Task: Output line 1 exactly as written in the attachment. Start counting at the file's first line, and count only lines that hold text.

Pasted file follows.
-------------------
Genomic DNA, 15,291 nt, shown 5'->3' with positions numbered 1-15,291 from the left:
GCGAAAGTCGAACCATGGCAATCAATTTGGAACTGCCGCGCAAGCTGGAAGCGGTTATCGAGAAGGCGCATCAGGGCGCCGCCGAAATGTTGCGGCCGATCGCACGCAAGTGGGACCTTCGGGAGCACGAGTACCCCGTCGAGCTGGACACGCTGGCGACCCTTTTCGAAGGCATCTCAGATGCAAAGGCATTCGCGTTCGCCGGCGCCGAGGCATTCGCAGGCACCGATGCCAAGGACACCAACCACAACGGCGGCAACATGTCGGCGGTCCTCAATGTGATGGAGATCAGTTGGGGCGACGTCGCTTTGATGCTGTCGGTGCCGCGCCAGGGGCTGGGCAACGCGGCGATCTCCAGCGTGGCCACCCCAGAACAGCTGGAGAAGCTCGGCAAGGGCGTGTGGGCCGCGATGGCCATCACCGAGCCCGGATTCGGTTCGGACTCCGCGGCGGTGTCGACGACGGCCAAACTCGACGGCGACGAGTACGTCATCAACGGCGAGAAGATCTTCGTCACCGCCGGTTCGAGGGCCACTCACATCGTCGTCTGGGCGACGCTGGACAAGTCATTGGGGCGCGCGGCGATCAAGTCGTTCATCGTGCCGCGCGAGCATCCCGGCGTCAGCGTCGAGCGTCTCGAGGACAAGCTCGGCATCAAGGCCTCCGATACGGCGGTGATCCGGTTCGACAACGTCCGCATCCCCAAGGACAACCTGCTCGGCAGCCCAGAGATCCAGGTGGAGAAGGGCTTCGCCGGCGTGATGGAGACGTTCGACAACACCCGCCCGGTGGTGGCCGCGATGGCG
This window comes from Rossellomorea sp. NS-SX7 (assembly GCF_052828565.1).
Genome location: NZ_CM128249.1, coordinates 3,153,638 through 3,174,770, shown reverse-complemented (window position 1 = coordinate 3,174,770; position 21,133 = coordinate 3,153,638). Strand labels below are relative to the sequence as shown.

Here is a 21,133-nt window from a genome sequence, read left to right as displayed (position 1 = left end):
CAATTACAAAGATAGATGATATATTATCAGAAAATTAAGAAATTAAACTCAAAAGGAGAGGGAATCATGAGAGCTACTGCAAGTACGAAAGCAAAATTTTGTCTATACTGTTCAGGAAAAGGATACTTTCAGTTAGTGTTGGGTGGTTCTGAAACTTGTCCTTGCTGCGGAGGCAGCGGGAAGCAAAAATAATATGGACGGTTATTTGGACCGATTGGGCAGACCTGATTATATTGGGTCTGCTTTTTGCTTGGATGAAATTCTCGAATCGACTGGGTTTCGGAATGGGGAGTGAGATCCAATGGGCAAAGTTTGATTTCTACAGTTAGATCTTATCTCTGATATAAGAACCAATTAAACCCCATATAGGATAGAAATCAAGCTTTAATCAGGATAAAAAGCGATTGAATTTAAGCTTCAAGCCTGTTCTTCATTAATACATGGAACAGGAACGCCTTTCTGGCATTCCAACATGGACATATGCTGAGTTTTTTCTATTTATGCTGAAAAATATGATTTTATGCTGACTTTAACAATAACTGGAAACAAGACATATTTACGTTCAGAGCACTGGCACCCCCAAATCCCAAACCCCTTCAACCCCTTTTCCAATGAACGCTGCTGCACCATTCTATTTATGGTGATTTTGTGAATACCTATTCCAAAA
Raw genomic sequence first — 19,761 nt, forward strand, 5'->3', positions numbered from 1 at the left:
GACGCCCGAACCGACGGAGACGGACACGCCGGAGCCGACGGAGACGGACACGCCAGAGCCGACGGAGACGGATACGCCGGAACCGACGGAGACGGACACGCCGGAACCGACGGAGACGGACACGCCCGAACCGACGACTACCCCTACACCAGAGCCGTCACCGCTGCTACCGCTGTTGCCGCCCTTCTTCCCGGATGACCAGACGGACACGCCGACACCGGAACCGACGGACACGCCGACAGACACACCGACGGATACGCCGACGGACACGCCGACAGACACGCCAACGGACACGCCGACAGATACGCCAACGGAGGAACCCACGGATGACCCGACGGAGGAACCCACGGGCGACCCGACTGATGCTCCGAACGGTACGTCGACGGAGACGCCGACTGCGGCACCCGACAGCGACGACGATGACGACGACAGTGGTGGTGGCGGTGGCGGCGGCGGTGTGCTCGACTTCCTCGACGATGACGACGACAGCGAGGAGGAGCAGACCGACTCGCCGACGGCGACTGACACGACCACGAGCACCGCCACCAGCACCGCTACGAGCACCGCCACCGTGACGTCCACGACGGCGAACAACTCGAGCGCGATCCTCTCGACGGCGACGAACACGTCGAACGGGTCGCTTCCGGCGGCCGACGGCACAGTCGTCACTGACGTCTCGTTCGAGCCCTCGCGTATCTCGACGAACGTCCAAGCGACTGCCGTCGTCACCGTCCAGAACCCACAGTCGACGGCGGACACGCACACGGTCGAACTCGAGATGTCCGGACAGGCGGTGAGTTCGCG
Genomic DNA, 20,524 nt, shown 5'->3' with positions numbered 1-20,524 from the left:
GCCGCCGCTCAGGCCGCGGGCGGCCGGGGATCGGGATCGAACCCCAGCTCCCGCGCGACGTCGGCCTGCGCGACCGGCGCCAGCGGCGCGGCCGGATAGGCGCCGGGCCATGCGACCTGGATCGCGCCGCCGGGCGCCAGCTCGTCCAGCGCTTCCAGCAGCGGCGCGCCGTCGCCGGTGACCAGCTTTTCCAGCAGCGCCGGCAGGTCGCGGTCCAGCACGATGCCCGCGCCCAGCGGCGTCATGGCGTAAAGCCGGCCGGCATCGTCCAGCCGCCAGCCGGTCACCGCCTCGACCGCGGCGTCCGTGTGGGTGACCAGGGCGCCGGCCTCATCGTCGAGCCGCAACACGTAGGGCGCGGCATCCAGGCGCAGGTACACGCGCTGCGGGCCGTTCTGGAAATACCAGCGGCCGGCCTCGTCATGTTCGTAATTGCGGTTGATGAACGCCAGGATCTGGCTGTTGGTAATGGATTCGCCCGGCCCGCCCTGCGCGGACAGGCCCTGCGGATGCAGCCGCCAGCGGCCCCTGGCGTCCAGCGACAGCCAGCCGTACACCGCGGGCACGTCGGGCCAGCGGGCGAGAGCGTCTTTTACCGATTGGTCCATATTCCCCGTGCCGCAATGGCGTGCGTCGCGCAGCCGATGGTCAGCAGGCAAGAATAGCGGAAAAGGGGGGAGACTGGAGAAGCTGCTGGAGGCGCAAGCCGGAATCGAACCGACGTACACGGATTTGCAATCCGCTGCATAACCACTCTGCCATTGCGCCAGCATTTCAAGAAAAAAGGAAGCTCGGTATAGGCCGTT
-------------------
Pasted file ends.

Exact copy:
Genomic DNA, 15,291 nt, shown 5'->3' with positions numbered 1-15,291 from the left: